Baylor to D.C. this summer to gain political perspective

The Washington D.C. Internship Program, which provides students the opportunity to work with congressmen and women, is setting the stage for Baylor’s new vision, Pro Futuris.

Every year, Baylor’s dept of political science offers the Washington, D.C. Internship program to 10-15 students. Students are selected to work with representatives and committees in Congress, departments in the executive branch and other associations.

AP Photo/ Alex Brandon
AP Photo/ Alex Brandon

These students will work during the summer in Washington to fulfill their required duties for the internship and the program, including attending the two-day Poage-Mayborn Washington Seminar, keeping a journal of everyday experiences, and submitting a recap paper at the end.

Students who join the program receive three credit hours for its completion.

Students in the program may serve in a variety of  places, such as Capitol Hill, the White House, Supreme Court, government agencies, nonprofit organizations and lobbying firms.

“It’s a wonderful opportunity for our students to get engaged, especially civic engagement,” said internal vice president Brian Kim.  “We have been advocating for this in student senate and it is one of major initiatives by the student body officers.”

Dr. James Curry, the undergraduate director of the political science department, Bob Bullock,  professor of public policy & administration and director of the Washington D.C. internship program, said he found students who participate in the summer internship tend to stay in Washington and work.

“Because so many of our graduates have gone to D.C. for their careers, we enjoy a phenomenal number of alumni supporters of the program.  These graduates have chosen to give back to the university and to its current students,” Curry wrote in an email to the Lariat. “The alumni are very helpful to prospective interns by assisting with internship placements and mentoring.”

These alumni work with current students to provide connection, communication and education, helping students to create mentor bonds with the alumni.

“Working with Dr Curry, who wants to get students involved in different internships, helps students work with our alumni all over the country,” Kim said.

This fits into Baylor’s new 10-year vision – Pro Futuris, which began in 2012 — of global expansion and education coming through alumni beyond the classroom, which is discussed in the first pillar of the vision.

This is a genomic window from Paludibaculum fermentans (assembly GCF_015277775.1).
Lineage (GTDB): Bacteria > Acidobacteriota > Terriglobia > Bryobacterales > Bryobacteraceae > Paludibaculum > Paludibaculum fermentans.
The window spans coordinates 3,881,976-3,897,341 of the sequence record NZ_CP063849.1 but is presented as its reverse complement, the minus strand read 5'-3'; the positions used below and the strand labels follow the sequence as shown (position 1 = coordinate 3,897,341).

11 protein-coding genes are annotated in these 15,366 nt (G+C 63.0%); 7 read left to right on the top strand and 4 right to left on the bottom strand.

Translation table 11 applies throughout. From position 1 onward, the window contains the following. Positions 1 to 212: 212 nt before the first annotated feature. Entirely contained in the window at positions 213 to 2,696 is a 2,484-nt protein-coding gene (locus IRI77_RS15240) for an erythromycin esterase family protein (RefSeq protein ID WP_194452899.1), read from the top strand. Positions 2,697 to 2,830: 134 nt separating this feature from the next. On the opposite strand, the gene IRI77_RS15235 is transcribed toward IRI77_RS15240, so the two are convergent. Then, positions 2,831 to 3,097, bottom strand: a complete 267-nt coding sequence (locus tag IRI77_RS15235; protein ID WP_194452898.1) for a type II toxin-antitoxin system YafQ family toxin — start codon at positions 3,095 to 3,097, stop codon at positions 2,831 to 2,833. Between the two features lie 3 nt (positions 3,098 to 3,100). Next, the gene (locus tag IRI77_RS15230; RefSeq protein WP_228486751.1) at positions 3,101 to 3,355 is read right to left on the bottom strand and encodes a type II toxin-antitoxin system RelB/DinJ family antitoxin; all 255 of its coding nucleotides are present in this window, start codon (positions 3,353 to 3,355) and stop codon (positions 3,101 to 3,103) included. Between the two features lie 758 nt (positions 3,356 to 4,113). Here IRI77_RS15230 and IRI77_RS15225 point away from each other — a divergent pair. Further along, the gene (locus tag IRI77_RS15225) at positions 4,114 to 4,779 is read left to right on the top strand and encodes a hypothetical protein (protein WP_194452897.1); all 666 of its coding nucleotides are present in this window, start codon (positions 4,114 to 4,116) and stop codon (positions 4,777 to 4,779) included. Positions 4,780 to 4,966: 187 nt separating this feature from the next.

In addition the program expands opportunities for “students to engage with community, state, national, and international leaders,” another objective listed in the first pillar.

Dr. Kevin Jackson, vice president for Student Life, said programs like the D.C. Internship Program are helping to further that vision.

“Whenever we can get our students with legislators and educators, it causes a win -win situation. Students receive interaction with these people and Baylor gets recognition. This expands our presence in D.C., around America and around the world,” Jackson said.

Jackson said he believes the D.C. program offers the potential of international expansion of the influence of Baylor by taking students out of the classroom and engaging them in an environment where they can network with international leaders and their D.C. mentors.

“Judge Ken Starr is very supportive of these programs to advance Baylor’s influence in the world,” Jackson said. “Pro Futuris has charged each department. These are the early stages for the departments to begin this vision.”

The program is available primarily to those who major in the political science department, because students receive credit for political science classes, Curry said.

Students must pay tuition, living, transportation and miscellaneous costs. The tuition is between $5,350 and $5,900, while housing and transportation must be found and provided by the student.

Information and support on attaining these necessities will be provided by Curry.

Scholarships for tuition may be available through the Mayborn Foundation.

For more information, visit


Originally posted and published in The Baylor Lariat

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